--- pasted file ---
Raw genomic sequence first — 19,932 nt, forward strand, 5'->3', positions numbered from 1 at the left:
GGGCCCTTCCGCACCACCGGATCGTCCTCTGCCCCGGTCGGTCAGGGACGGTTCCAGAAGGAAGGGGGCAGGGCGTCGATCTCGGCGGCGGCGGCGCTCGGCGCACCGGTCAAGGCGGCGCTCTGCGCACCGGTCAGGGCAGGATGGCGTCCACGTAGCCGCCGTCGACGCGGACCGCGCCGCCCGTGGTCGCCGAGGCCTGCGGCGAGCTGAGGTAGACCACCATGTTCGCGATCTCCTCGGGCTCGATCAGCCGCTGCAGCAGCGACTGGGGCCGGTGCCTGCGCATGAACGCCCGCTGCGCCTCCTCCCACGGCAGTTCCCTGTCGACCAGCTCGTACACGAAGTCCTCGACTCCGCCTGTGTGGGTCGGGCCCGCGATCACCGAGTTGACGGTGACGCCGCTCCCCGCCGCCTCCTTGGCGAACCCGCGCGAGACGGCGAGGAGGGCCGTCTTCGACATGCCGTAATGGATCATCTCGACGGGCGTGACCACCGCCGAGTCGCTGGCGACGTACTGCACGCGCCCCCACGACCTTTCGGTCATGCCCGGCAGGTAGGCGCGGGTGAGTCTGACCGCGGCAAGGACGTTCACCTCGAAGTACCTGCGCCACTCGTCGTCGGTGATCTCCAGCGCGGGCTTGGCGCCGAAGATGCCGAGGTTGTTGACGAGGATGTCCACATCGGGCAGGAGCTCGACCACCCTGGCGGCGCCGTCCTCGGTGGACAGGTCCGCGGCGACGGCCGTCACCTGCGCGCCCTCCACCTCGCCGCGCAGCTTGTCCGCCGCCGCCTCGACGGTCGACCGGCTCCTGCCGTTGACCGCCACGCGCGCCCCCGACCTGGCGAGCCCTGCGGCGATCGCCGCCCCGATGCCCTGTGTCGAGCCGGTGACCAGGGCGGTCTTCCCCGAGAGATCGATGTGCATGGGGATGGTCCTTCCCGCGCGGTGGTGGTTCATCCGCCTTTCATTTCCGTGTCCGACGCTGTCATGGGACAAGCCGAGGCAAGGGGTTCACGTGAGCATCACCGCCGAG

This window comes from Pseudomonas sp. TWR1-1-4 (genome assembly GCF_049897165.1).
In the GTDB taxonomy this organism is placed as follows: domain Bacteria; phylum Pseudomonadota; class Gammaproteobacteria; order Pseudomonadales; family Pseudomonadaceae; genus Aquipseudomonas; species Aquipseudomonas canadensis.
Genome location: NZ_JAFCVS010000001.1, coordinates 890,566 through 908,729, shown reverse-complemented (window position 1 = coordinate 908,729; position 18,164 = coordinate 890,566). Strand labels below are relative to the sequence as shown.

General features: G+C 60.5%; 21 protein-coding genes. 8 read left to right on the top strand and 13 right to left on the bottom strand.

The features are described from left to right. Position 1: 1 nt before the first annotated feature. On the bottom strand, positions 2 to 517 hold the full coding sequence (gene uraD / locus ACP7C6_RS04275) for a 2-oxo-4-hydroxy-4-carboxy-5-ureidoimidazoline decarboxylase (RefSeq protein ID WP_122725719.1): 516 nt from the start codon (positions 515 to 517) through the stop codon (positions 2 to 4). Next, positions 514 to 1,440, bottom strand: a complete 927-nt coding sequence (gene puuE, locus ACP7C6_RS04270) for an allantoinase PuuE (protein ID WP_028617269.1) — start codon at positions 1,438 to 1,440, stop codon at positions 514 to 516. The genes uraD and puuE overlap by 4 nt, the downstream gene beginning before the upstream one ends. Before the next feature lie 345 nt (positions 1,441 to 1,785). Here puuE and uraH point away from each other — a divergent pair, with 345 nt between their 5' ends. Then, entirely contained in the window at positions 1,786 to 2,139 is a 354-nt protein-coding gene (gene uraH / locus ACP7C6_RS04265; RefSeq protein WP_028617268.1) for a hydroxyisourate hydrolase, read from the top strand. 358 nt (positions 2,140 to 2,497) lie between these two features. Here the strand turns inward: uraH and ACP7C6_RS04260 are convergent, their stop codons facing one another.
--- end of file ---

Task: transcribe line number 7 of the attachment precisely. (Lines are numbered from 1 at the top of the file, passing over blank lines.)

The features are described from left to right. Position 1: 1 nt before the first annotated feature. On the bottom strand, positions 2 to 517 hold the full coding sequence (gene uraD / locus ACP7C6_RS04275) for a 2-oxo-4-hydroxy-4-carboxy-5-ureidoimidazoline decarboxylase (RefSeq protein ID WP_122725719.1): 516 nt from the start codon (positions 515 to 517) through the stop codon (positions 2 to 4). Next, positions 514 to 1,440, bottom strand: a complete 927-nt coding sequence (gene puuE, locus ACP7C6_RS04270) for an allantoinase PuuE (protein ID WP_028617269.1) — start codon at positions 1,438 to 1,440, stop codon at positions 514 to 516. The genes uraD and puuE overlap by 4 nt, the downstream gene beginning before the upstream one ends. Before the next feature lie 345 nt (positions 1,441 to 1,785). Here puuE and uraH point away from each other — a divergent pair, with 345 nt between their 5' ends. Then, entirely contained in the window at positions 1,786 to 2,139 is a 354-nt protein-coding gene (gene uraH / locus ACP7C6_RS04265; RefSeq protein WP_028617268.1) for a hydroxyisourate hydrolase, read from the top strand. 358 nt (positions 2,140 to 2,497) lie between these two features. Here the strand turns inward: uraH and ACP7C6_RS04260 are convergent, their stop codons facing one another.